On this scheme, the government charges regulatory fees to the solar consumers and installers. The Government also gets costing benefits on generated solar units by the consumers. But, it comes with a big question mark from the CNI perspective, considering the solar PV system adoption and installation won’t be considerable.
The Disparity of Net-metering and Gross-metering to benefit the consumers and the government both is much visible and has caught the limelight.
BANKING CHARGES clause can help attain this balance. As per the clause, the consumer is entitled to pay banking charges to government instead of completely selling it to the government. The banking charges are almost half the charges of tariff-feed-in of gross metering making it a more viable option for both the consumers and DISCOM.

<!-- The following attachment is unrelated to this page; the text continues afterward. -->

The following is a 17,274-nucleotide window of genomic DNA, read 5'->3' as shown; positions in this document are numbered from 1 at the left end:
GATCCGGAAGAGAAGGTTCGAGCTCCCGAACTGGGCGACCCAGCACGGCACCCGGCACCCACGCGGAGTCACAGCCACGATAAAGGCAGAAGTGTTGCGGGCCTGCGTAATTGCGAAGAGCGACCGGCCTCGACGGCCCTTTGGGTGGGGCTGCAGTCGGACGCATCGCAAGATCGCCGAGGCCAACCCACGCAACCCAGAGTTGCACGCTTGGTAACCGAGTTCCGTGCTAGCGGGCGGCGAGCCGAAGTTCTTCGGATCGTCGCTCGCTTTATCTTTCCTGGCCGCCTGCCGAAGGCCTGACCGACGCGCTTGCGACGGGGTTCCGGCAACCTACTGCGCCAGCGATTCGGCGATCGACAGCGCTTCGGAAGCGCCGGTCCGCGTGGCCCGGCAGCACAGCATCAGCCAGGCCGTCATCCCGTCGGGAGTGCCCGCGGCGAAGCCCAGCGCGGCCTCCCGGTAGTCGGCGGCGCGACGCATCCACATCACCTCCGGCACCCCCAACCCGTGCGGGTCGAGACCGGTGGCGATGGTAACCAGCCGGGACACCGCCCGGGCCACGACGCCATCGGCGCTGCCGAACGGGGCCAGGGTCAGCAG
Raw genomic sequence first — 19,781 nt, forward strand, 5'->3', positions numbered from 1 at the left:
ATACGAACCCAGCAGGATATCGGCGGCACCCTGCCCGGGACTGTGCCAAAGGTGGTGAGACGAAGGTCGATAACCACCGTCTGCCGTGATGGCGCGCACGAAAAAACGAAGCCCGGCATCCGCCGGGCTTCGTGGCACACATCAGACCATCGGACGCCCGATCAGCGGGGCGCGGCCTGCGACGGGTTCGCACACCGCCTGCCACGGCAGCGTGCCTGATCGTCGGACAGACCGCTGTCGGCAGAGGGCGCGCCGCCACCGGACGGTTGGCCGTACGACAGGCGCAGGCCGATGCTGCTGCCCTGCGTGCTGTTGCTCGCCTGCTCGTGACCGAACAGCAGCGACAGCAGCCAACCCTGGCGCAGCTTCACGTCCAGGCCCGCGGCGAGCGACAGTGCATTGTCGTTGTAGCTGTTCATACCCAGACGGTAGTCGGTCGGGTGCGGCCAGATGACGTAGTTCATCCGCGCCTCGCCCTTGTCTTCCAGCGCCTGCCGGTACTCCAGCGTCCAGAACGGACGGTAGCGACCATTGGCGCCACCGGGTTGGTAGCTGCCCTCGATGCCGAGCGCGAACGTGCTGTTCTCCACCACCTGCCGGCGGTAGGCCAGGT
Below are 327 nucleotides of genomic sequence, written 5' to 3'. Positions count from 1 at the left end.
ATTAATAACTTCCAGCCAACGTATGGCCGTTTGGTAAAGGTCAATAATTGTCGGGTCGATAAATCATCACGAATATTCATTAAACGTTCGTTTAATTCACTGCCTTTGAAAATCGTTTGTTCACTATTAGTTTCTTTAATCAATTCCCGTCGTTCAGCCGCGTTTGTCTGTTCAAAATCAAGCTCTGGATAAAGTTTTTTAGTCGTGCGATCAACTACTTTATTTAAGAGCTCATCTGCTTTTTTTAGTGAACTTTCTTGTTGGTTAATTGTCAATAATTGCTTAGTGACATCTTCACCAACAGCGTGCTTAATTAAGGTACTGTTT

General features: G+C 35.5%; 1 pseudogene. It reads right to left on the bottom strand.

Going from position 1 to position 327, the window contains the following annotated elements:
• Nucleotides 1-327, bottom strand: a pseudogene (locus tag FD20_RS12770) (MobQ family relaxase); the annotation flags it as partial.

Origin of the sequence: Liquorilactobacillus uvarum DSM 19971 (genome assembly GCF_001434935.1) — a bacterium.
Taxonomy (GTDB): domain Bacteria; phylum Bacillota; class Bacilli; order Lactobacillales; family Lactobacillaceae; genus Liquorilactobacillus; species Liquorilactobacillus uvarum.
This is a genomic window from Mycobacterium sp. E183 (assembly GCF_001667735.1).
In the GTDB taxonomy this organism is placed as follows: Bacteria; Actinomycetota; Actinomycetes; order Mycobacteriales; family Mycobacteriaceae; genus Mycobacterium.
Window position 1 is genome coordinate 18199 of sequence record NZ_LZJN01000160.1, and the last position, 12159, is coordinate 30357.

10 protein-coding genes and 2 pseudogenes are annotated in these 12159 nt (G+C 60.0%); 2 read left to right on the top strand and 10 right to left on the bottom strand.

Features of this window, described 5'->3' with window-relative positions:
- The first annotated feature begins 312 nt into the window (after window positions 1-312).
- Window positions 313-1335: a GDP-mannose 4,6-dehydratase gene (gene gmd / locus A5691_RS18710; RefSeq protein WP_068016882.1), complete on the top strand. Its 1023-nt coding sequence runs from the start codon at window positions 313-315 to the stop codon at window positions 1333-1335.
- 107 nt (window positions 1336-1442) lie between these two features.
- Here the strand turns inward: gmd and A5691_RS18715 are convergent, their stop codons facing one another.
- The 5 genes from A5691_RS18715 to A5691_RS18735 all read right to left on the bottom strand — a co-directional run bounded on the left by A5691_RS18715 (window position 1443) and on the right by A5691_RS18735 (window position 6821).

On consumption of 1000 units, Raj would pay Rs.7500 (Rs.7.50/unit*1000 units) as his bill.Raj installs solar power plant at his factory that generates 1000 units.As per the banking charges concept, the consumers might have to pay banking charges on generated amount at rate of about Rs.1.50/unit. The net banking charge, Raj has to pay is Rs.1500(1000 units*Rs.1.50/unit).The electricity cost to Mr. Raj otherwise would have been Rs.7500(Rs.7.50*1000 units). But now he has to pay the bill with banking charges. Thus, the net saving for Raj is Rs.6000 (Rs.7500 – Rs.1500).However, this would be the ideal condition. Considering the system cost, Raj will get LCOE at Rs.3.00/unit.
The major benefit to government is of RPO & Transmission loss saving. Moreover, it gets additional amount of Rs.1.50/unit of solar as permanent source of income.
Banking charges is much viable and profitable option for both the consumers and the DISCOM or government entities, over the gross metering.The flow of solar units trade and the definition of Banking charges is not provided in the policy